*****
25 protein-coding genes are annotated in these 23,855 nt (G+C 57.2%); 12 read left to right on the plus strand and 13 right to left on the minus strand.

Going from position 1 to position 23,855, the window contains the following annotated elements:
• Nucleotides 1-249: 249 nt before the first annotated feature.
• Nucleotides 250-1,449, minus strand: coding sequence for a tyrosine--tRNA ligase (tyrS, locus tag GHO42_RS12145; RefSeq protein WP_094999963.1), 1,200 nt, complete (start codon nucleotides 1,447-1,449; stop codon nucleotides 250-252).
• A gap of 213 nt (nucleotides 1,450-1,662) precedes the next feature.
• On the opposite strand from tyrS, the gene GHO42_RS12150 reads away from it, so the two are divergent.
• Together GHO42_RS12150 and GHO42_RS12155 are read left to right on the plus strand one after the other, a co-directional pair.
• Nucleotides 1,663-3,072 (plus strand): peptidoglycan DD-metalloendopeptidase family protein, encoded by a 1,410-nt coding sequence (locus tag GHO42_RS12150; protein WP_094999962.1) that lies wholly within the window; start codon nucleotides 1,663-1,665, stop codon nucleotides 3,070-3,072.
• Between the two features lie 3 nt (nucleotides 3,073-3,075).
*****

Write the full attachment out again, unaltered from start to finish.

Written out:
25 protein-coding genes are annotated in these 23,855 nt (G+C 57.2%); 12 read left to right on the plus strand and 13 right to left on the minus strand.

Going from position 1 to position 23,855, the window contains the following annotated elements:
• Nucleotides 1-249: 249 nt before the first annotated feature.
• Nucleotides 250-1,449, minus strand: coding sequence for a tyrosine--tRNA ligase (tyrS, locus tag GHO42_RS12145; RefSeq protein WP_094999963.1), 1,200 nt, complete (start codon nucleotides 1,447-1,449; stop codon nucleotides 250-252).
• A gap of 213 nt (nucleotides 1,450-1,662) precedes the next feature.
• On the opposite strand from tyrS, the gene GHO42_RS12150 reads away from it, so the two are divergent.
• Together GHO42_RS12150 and GHO42_RS12155 are read left to right on the plus strand one after the other, a co-directional pair.
• Nucleotides 1,663-3,072 (plus strand): peptidoglycan DD-metalloendopeptidase family protein, encoded by a 1,410-nt coding sequence (locus tag GHO42_RS12150; protein WP_094999962.1) that lies wholly within the window; start codon nucleotides 1,663-1,665, stop codon nucleotides 3,070-3,072.
• Between the two features lie 3 nt (nucleotides 3,073-3,075).